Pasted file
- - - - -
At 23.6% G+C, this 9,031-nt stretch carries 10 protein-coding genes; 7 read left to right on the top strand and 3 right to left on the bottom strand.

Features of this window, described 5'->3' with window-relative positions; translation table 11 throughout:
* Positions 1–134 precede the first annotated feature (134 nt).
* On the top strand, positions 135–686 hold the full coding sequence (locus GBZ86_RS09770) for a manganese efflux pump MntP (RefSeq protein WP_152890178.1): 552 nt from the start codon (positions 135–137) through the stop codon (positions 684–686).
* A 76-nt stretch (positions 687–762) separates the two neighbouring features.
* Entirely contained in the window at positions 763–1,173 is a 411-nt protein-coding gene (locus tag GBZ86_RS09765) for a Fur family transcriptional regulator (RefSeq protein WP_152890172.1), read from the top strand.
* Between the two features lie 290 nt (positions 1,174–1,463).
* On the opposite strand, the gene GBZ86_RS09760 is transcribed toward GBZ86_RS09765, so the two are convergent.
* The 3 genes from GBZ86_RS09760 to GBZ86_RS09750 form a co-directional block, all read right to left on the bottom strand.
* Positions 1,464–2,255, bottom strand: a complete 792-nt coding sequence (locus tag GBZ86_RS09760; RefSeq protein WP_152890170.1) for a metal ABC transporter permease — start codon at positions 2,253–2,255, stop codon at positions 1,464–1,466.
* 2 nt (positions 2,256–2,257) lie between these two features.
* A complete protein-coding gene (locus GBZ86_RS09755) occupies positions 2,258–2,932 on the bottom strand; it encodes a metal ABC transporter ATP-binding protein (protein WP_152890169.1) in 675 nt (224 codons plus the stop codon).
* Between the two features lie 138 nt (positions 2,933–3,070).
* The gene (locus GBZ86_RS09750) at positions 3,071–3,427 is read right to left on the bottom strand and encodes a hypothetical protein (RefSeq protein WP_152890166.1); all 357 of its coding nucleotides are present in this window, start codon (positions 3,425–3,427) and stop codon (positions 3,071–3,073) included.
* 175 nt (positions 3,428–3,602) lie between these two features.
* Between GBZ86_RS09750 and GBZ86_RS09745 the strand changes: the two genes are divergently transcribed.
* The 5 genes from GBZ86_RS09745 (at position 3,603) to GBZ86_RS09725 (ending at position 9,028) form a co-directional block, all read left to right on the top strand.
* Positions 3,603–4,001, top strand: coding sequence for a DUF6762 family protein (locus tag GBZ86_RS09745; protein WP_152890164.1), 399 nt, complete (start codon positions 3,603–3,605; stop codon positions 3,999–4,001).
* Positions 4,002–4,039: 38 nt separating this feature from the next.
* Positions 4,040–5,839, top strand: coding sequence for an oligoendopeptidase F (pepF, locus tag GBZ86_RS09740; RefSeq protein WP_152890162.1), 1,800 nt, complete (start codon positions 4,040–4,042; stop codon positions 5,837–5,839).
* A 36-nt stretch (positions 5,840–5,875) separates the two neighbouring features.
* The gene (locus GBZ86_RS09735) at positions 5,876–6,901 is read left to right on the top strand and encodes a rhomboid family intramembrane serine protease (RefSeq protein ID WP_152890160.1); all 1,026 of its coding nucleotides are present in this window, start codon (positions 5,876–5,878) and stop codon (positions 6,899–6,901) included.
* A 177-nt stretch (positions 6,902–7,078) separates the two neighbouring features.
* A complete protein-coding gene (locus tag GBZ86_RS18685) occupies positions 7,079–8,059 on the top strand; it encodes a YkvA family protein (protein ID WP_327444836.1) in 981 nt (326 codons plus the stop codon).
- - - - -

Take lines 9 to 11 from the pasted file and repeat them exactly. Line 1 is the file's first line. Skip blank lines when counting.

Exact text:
* The 3 genes from GBZ86_RS09760 to GBZ86_RS09750 form a co-directional block, all read right to left on the bottom strand.
* Positions 1,464–2,255, bottom strand: a complete 792-nt coding sequence (locus tag GBZ86_RS09760; RefSeq protein WP_152890170.1) for a metal ABC transporter permease — start codon at positions 2,253–2,255, stop codon at positions 1,464–1,466.
* 2 nt (positions 2,256–2,257) lie between these two features.